Also, I read through the comments section of the article and found a comment and a reply.

September 20, 2016 at 11:44 pm

“You seem to have missed that the distributive property means that implied multiplication must be done before regular multiplication and division.”–Allen Helmer (I am not sure if Allen was replying to you or someone else in the comments)

“That is not true. Distribution is a necessity of Algebra because order of operations cannot be performed in order if there are variables that are unknown numbers. Distribution never has to be performed in order of operations if there are only numbers.”–Paul Couvrey (This is the reply about the distributive property and whether or not one must use the distributive property if the problem is all numbers)

Because the entire problem is made of numbers, does that mean that the distributive property was not necessary in the way the engineer who arrived at 1 did? Since the problem uses all numbers? Also, I did not use the distributive property, but I still multiplied the 3 by the 2 before the parenthesis.

Anyway, I hope you understand my writing. Please let me know any response to what I have written.

Thank you,

Shandra Hart

7.20.17

Is the hierarchy of operations affected by implied multiplication? What I mean is, if you have the equation: a ÷ b(c), would you still divide “a” by “b” first?….or multiply b & c first?

Your have a misunderstanding of order of operations. It is not a set of steps to perform. Order of operations is a rule of math which describes the relative order of priorities of various operators. It does not tell you to do this first or that first. It does not tell you to perform this from left to right or this before that. It does not tell you to perform anything in any specified order. It just outlines the order of the priorities.

Now from this rule many teaching methods have been devised. Among them PEMDAS and BODMAS. Those teaching methods are a series of step performed in order which, when performed correctly, will ensure that the mathematician will always be abiding by the order of operations.

Although they both mean exactly the same thing I’ll take PEMDAS as an example.

PEMDAS states to do the parentheses first. Order of operations simply states that parentheses have the highest priority. That doesn’t mean they need to be done first.

PEMDAS states to do exponents next. Order of operations simply states that exponents have a higher priority than multiplication & division and addition & subtraction. That does not mean they need to be done first.

PEMDAS states to do multiplication and division next from left to right. Order of operations simply states that multiplication and division have a higher priority than addition or subtraction and are of equal priority. That does not mean they need to be done before addition or subtraction and due to the associative and commutative laws of multiplication it also does not mean you need to evaluate it from left to right.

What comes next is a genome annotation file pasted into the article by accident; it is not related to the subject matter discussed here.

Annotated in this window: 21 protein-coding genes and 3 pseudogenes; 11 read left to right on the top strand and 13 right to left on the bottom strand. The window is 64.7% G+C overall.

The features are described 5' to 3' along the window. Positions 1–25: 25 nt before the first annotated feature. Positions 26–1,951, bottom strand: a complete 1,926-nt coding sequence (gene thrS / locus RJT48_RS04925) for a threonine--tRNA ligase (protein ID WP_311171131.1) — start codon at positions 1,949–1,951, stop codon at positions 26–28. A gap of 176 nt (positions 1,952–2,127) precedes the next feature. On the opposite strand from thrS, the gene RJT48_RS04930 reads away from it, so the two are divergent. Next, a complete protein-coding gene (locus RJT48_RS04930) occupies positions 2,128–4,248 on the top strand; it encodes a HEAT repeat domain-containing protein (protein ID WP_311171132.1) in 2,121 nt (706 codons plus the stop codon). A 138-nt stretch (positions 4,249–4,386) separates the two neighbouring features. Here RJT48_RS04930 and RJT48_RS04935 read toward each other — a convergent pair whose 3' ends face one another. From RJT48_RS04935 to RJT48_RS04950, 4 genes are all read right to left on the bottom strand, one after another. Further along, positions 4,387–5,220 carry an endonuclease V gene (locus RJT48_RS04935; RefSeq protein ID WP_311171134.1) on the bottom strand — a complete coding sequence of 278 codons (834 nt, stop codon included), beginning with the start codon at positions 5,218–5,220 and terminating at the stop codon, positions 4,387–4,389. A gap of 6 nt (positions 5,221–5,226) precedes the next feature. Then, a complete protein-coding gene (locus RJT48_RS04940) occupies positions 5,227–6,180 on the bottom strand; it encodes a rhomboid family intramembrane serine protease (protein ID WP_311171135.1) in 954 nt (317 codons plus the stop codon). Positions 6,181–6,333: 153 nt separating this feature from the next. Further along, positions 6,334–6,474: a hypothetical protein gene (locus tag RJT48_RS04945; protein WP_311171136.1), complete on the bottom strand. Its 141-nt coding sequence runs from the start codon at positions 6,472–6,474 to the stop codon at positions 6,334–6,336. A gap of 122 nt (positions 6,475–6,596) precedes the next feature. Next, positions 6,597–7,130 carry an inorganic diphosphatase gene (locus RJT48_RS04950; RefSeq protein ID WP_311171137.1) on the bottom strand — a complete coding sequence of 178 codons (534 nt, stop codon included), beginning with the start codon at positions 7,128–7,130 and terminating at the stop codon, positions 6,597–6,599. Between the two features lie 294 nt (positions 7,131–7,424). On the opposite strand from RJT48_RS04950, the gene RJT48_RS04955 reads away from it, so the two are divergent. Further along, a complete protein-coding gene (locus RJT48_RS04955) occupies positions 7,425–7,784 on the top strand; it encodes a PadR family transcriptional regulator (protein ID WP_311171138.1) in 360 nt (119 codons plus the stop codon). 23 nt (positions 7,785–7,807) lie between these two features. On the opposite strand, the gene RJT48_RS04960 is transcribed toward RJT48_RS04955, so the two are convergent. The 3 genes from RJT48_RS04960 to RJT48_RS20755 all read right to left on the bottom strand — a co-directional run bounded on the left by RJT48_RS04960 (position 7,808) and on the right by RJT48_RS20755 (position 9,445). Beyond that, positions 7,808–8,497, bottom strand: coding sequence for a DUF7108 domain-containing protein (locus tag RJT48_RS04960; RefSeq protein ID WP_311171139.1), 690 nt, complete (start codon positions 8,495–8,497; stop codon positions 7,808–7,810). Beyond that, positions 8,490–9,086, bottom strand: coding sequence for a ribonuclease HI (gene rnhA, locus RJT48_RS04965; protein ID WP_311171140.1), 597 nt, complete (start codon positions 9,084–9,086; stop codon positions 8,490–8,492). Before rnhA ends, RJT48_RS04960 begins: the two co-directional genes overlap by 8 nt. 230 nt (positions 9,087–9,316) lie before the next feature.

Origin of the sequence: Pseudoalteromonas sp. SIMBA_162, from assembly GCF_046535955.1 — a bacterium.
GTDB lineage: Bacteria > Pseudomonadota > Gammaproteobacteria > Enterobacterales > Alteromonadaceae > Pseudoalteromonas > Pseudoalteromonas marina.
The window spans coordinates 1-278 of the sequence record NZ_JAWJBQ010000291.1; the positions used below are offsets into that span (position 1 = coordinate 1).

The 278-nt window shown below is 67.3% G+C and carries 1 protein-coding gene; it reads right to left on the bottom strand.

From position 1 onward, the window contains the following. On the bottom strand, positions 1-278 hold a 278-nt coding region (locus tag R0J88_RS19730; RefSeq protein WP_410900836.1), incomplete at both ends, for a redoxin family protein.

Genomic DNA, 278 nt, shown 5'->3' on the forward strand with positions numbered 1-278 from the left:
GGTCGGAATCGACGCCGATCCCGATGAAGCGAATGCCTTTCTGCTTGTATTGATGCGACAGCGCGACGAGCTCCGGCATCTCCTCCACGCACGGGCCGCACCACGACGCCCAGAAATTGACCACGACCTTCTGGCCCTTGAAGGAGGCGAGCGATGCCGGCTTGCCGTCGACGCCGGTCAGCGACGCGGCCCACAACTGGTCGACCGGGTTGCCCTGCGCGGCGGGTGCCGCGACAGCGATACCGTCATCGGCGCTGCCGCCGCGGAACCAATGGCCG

PEMDAS states to do addition and subtraction last from left to right. Order of operations simply states that addition and subtraction have the lowest priority and are of equal priority. That does not mean due to the commutative law of addition you need to evaluate it from left to right.

The problem I have come across many times when not abiding by the strict steps of PEMDAS but still correctly abiding by the priorities of order of operations is that many people who fail to understand the basic laws of mathematics then claim I am doing it wrong as I MUST do multiplication and division before addition and subtraction and I MUST do multiplication and division from left to right and I MUST do addition and subtraction from left to right. This patent nonsense is caused by people not understanding that PEMDAS is not order of operations and that order of operations is NOT a series of steps to follow.

Hello Fido:

Although I may have selected a different word here and there, this explanation about the differences between what is taught when students make the transition from arithmetic and mathematics — i.e., PEMDAS or BODMAS — is about as good as I’ve seen.

The nonsensical expressions I’ve seen placed on the internet are obviously designed to start an argument between those currently being taught “programmer’s math” and those that have been taught for eons to follow the old school conventions of mathematics. It’s really unfortunate that many have adopted the simplistic philosophy that “easier is better,” so lets come up with a cute mnemonic device and teach everyone that it’s “the law” … but I suppose that the essence of technology has this flawed logic at its very foundation.

Thank you for attempting to set things right.